How to properly prepare for a marathon
Preparation of athletes for marathon distances should take place under the guidance of coaches, whose task will be to coordinate tasks to show more successful results. So, to complete a marathon distance, you need:
- train, and gradually increase the distance during long-distance running. You also need to learn to run uphill. It is believed that to successfully overcome a marathon in training, you need to run once from 20 to 30 kilometers. After that, longer distances will be much easier to run.
- the next stage will be to overcome the daily 12 kilometers. According to experts, following this type of training for three months will mean the end of preparation for the marathon competition.
Although the distribution of loads should take into account the individual characteristics of each athlete, and even his own desire to improve his abilities. However, it is equally important for everyone to adhere to the system of training, harden their body and mentally prepare for the competition.
Marathons are a rarity among a large number of sports competitions. Both professional and experienced athletes, as well as amateur athletes, participate in them. How did the marathon distance appear and can it be overcome in several days in a row?
What is the history of the marathon over 42 kilometers long, and what are the current ones for women and men? Who is among the ten fastest marathoners and what are the interesting facts about the 42-kilometer marathon? Also, read this article for tips on preparing for and overcoming a marathon.
The history of the 42-kilometer marathon
The marathon is an Olympic track and field event, the length of the marathon is 42 kilometers, 195 meters (or 26 miles, 395 yards). At the Olympic Games, men have been competing in this discipline since 1896, and women since 1984.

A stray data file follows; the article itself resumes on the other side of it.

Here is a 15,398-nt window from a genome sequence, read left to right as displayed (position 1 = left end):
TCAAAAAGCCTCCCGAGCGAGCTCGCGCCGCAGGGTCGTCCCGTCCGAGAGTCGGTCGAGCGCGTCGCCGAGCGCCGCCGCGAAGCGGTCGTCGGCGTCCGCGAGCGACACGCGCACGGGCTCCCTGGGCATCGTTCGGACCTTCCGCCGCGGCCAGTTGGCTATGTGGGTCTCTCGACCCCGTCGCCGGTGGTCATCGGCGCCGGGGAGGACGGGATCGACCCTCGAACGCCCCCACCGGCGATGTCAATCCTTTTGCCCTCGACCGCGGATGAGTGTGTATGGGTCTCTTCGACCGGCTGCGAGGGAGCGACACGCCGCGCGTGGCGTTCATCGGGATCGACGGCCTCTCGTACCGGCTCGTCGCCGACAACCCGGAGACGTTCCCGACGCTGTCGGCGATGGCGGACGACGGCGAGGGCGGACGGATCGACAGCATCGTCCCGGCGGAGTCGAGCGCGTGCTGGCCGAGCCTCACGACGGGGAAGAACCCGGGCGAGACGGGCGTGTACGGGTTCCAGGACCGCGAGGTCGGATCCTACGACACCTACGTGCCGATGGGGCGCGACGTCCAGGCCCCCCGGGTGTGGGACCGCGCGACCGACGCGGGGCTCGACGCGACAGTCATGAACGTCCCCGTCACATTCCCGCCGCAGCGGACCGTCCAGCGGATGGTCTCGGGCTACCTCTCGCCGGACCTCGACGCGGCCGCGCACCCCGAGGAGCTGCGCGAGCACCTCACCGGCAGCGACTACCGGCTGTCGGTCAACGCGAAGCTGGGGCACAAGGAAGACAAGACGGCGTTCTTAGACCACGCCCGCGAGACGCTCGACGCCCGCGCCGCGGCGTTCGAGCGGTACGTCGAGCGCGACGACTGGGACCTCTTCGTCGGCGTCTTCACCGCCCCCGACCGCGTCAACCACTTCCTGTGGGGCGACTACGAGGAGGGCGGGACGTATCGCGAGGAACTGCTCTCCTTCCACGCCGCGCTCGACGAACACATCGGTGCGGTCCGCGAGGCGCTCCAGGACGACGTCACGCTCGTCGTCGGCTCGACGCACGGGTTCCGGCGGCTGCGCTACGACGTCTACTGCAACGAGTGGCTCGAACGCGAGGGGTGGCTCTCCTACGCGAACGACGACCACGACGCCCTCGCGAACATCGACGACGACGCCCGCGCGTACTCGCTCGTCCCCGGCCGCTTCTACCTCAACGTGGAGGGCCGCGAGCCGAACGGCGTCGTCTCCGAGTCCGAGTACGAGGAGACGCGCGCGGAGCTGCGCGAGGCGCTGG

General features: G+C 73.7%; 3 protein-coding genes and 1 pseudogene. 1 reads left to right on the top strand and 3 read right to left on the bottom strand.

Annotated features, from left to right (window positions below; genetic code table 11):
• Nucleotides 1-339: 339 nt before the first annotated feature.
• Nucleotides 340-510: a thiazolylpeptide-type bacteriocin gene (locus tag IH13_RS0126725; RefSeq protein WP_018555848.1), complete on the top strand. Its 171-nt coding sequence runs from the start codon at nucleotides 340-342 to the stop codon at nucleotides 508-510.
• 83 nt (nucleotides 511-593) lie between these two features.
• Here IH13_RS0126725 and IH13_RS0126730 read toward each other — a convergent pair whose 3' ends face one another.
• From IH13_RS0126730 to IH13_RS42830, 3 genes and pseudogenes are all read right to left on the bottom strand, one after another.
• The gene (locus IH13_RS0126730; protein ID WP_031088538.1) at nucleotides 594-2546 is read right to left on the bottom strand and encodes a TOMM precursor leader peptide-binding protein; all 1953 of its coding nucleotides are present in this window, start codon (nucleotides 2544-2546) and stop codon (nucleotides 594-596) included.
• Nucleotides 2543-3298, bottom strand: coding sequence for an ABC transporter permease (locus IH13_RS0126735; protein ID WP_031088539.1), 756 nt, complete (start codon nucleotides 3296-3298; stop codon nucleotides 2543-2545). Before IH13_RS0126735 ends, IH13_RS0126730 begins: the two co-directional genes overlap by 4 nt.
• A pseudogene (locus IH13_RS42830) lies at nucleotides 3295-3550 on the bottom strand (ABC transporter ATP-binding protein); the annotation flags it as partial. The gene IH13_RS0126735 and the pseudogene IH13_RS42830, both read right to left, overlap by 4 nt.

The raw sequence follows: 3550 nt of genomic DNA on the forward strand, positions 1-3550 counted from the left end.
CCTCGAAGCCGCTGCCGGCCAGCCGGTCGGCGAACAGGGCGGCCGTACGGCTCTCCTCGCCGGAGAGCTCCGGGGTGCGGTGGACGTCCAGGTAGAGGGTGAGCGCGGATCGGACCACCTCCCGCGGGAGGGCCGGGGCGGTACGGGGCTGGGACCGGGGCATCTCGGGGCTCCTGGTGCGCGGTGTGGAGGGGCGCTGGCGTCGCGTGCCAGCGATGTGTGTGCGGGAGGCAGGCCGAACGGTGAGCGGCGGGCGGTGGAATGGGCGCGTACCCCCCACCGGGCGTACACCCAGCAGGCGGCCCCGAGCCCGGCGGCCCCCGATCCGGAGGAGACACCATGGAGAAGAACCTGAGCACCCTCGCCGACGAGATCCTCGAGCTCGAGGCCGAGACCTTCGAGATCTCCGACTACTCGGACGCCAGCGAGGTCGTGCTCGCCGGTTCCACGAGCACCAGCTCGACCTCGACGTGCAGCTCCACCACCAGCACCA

As a rule, marathons are held on the highway, although in some places this word refers to long-distance running competitions over rough terrain, as well as in extreme conditions (sometimes the distances can be different). Another popular running distance is the half marathon.
As the story goes, Pheidippides – a warrior from Greece – in 490 BC, after the end of the Battle of Marathon, ran non-stop to Athens to inform his fellow tribesmen of the victory.
When he reached Athens, he fell dead, but still managed to shout: “Rejoice, Athenians, we have won!”. This legend was first described by Plutarch in his work “The Glory of Athens”, more than half a millennium after the real events.
According to another version (provided by Herodotus), Pheidippides was a messenger. He was sent by the Athenians to the Spartans for reinforcements, ran more than 230 kilometers in two days. However, his marathon was unsuccessful.
Frenchman Michel Breal came up with the idea of organizing a marathon race. He dreamed that this distance was included in the program of the Olympic Games in 1896 in Athens – the first in modern times. The Frenchman’s idea was liked by Pierre de Coubertin, who was the founder of the modern Olympic Games.
As a result, the first qualifying marathon was held in Greece, the winner was Harilaos Vasilakos, who ran the distance in three hours and eighteen minutes. And the Greek Spiridon Louis became the Olympic champion, overcoming the marathon distance in two hours, fifty-eight minutes and fifty seconds. Interestingly, on the way he stopped to drink a glass of wine with his uncle.
Women’s participation in the marathon during the Olympic Games took place for the first time at the games in Los Angeles (USA) in 1984.
At the first Olympic Games in 1896, the length of the marathon was forty kilometers (24.85 miles). Then it changed, and from 1924 it became 42.195 kilometers (26.22 miles) – this was established by the International Amateur Athletics Federation (modern IAAF).
The men’s marathon has become the final program of athletics since the first modern Olympic Games. Marathon runners finished at the main Olympic stadium either a few hours before the closing of the games or at the same time.
Current world records
The world record in men’s marathon distance is held by the Kenyan athlete Dennis Kimetto.
He ran a distance of 42 kilometers and 195 meters in two hours, two minutes and fifty seconds. It was in 2014.
The women’s world title belongs to British track and field athlete Paula Radcliffe. In 2003, she ran a marathon in two hours, fifteen minutes and twenty-five seconds.
In 2012, a runner from Kenya, Mary Keitani, tried to break this record, but she did not succeed. She ran the marathon more than three minutes slower than Paul Radcliffe.